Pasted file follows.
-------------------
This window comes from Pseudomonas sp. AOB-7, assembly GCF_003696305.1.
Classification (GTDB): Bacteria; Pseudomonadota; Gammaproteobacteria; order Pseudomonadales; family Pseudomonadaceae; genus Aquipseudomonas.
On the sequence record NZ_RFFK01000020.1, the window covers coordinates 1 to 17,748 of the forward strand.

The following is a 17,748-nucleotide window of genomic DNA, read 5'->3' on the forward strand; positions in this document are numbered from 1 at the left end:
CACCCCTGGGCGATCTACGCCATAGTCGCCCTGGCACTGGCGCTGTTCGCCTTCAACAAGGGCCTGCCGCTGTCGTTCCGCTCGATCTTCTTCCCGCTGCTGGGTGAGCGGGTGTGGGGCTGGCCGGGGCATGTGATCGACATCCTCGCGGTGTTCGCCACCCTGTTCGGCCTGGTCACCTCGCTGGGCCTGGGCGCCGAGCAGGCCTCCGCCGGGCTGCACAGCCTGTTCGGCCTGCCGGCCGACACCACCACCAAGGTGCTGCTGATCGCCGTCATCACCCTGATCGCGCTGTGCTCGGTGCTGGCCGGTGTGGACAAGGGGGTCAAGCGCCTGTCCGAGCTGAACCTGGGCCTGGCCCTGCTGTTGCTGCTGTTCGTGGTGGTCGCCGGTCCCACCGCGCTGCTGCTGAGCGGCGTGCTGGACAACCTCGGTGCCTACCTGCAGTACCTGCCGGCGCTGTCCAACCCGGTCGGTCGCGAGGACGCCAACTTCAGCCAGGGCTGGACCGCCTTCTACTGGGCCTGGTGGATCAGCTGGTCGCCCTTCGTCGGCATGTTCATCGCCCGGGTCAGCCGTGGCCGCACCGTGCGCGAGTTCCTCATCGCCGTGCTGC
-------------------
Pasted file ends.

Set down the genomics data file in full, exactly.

This window comes from Pseudomonas sp. AOB-7, assembly GCF_003696305.1.
Classification (GTDB): Bacteria; Pseudomonadota; Gammaproteobacteria; order Pseudomonadales; family Pseudomonadaceae; genus Aquipseudomonas.
On the sequence record NZ_RFFK01000020.1, the window covers coordinates 1 to 17,748 of the forward strand.

The following is a 17,748-nucleotide window of genomic DNA, read 5'->3' on the forward strand; positions in this document are numbered from 1 at the left end:
CACCCCTGGGCGATCTACGCCATAGTCGCCCTGGCACTGGCGCTGTTCGCCTTCAACAAGGGCCTGCCGCTGTCGTTCCGCTCGATCTTCTTCCCGCTGCTGGGTGAGCGGGTGTGGGGCTGGCCGGGGCATGTGATCGACATCCTCGCGGTGTTCGCCACCCTGTTCGGCCTGGTCACCTCGCTGGGCCTGGGCGCCGAGCAGGCCTCCGCCGGGCTGCACAGCCTGTTCGGCCTGCCGGCCGACACCACCACCAAGGTGCTGCTGATCGCCGTCATCACCCTGATCGCGCTGTGCTCGGTGCTGGCCGGTGTGGACAAGGGGGTCAAGCGCCTGTCCGAGCTGAACCTGGGCCTGGCCCTGCTGTTGCTGCTGTTCGTGGTGGTCGCCGGTCCCACCGCGCTGCTGCTGAGCGGCGTGCTGGACAACCTCGGTGCCTACCTGCAGTACCTGCCGGCGCTGTCCAACCCGGTCGGTCGCGAGGACGCCAACTTCAGCCAGGGCTGGACCGCCTTCTACTGGGCCTGGTGGATCAGCTGGTCGCCCTTCGTCGGCATGTTCATCGCCCGGGTCAGCCGTGGCCGCACCGTGCGCGAGTTCCTCATCGCCGTGCTGC